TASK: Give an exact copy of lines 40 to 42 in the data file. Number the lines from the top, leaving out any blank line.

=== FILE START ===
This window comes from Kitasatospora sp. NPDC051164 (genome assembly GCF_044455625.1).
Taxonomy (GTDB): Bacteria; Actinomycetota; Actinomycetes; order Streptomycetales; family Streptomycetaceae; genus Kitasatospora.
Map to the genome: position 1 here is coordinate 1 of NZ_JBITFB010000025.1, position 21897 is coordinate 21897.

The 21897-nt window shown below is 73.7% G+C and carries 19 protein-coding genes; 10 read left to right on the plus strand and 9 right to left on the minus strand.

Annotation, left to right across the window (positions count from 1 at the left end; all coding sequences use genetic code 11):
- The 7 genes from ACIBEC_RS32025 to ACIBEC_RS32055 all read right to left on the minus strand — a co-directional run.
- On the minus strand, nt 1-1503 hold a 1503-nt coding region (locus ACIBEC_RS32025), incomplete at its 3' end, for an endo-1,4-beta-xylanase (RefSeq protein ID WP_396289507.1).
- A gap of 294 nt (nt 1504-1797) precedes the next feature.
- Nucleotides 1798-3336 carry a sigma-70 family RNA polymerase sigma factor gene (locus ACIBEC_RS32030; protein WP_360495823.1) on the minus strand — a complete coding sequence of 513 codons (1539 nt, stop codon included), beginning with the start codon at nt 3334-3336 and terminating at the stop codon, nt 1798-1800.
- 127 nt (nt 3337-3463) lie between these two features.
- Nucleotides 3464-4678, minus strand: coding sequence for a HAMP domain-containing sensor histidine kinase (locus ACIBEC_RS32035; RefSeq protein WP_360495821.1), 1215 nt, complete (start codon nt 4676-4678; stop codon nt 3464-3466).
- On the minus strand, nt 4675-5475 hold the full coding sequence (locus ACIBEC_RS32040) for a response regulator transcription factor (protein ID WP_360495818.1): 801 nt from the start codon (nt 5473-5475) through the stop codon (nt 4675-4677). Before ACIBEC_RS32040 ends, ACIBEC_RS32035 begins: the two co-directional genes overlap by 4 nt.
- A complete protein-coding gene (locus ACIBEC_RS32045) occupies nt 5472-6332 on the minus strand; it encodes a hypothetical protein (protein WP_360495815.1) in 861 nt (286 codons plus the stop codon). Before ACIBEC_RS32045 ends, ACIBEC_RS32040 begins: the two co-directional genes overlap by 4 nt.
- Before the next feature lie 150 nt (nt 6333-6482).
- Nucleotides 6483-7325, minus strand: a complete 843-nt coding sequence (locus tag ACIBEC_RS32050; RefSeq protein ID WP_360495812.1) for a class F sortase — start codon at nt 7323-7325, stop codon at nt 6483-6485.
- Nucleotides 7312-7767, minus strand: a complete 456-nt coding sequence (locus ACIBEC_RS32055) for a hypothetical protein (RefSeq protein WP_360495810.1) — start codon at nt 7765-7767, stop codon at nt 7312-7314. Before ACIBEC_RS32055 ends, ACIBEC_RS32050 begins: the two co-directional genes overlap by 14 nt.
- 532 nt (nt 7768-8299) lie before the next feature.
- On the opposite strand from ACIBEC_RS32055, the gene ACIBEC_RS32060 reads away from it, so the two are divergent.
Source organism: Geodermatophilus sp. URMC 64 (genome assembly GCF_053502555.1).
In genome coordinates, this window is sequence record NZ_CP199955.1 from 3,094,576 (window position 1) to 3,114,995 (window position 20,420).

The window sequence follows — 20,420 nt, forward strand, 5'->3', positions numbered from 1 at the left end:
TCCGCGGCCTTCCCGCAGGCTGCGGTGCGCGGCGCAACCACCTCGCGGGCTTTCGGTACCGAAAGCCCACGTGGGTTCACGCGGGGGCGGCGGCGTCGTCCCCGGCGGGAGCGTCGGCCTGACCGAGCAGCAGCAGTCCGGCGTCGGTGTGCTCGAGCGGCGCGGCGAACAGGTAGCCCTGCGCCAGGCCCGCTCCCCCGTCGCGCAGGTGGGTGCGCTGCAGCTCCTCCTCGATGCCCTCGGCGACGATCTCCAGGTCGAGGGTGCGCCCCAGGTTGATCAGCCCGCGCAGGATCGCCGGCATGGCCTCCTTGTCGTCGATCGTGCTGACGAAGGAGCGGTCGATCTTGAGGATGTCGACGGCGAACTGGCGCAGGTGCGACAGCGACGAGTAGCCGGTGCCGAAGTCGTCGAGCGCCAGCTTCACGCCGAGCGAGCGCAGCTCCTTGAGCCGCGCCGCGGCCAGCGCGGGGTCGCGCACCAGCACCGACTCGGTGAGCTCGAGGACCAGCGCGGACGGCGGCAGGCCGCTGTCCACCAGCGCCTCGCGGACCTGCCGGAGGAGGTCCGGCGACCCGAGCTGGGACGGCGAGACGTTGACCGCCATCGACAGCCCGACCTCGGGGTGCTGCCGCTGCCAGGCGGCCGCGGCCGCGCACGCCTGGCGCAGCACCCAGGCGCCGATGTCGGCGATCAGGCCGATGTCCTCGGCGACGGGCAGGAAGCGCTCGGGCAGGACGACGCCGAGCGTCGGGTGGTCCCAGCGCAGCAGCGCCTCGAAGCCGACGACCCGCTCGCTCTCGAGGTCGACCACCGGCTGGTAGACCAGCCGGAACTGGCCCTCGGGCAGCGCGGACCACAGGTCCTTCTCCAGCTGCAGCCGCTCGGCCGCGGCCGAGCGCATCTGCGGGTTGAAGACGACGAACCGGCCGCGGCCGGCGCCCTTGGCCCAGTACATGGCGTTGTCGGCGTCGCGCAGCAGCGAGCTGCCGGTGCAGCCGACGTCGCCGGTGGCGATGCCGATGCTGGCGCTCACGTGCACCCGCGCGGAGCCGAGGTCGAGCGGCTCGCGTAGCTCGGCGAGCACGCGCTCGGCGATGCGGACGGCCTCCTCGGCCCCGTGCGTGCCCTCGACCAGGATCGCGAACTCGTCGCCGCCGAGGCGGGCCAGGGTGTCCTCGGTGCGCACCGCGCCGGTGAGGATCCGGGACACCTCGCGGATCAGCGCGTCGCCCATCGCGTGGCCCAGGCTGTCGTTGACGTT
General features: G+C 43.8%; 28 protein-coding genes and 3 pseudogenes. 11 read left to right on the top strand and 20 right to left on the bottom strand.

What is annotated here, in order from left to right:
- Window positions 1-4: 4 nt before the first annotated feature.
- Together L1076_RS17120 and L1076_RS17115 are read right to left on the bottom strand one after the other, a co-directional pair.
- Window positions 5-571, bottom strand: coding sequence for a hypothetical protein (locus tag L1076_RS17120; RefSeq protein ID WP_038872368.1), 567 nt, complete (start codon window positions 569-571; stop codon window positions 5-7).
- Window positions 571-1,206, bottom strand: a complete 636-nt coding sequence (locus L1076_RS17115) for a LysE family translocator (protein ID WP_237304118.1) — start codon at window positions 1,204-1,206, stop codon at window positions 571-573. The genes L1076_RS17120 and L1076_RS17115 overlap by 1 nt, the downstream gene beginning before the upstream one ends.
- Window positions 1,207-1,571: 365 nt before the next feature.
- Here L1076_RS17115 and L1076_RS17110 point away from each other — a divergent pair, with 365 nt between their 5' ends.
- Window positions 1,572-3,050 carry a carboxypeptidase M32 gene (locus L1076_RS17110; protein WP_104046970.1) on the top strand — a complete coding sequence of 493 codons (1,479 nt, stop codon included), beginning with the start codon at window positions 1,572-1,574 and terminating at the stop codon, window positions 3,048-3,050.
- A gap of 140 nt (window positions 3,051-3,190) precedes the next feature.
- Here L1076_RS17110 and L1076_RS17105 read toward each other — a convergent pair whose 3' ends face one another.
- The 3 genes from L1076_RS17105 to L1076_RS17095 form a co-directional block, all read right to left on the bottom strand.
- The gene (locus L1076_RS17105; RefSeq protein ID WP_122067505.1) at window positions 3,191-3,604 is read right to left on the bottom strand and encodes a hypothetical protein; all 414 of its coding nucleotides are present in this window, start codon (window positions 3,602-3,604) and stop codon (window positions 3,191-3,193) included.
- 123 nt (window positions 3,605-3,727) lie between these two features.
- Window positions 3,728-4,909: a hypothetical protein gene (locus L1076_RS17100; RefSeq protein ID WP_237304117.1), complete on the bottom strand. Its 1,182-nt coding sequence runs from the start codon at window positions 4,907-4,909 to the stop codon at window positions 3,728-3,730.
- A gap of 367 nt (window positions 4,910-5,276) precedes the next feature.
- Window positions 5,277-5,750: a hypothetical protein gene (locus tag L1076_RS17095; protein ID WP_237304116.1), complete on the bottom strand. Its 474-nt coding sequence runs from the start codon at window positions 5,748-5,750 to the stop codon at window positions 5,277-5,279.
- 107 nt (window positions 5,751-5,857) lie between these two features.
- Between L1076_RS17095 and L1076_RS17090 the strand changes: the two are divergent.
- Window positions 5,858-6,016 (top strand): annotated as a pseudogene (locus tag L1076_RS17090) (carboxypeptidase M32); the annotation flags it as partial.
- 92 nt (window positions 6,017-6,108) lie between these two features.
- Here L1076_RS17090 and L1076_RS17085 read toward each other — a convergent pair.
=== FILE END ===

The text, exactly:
- 107 nt (window positions 5,751-5,857) lie between these two features.
- Between L1076_RS17095 and L1076_RS17090 the strand changes: the two are divergent.
- Window positions 5,858-6,016 (top strand): annotated as a pseudogene (locus tag L1076_RS17090) (carboxypeptidase M32); the annotation flags it as partial.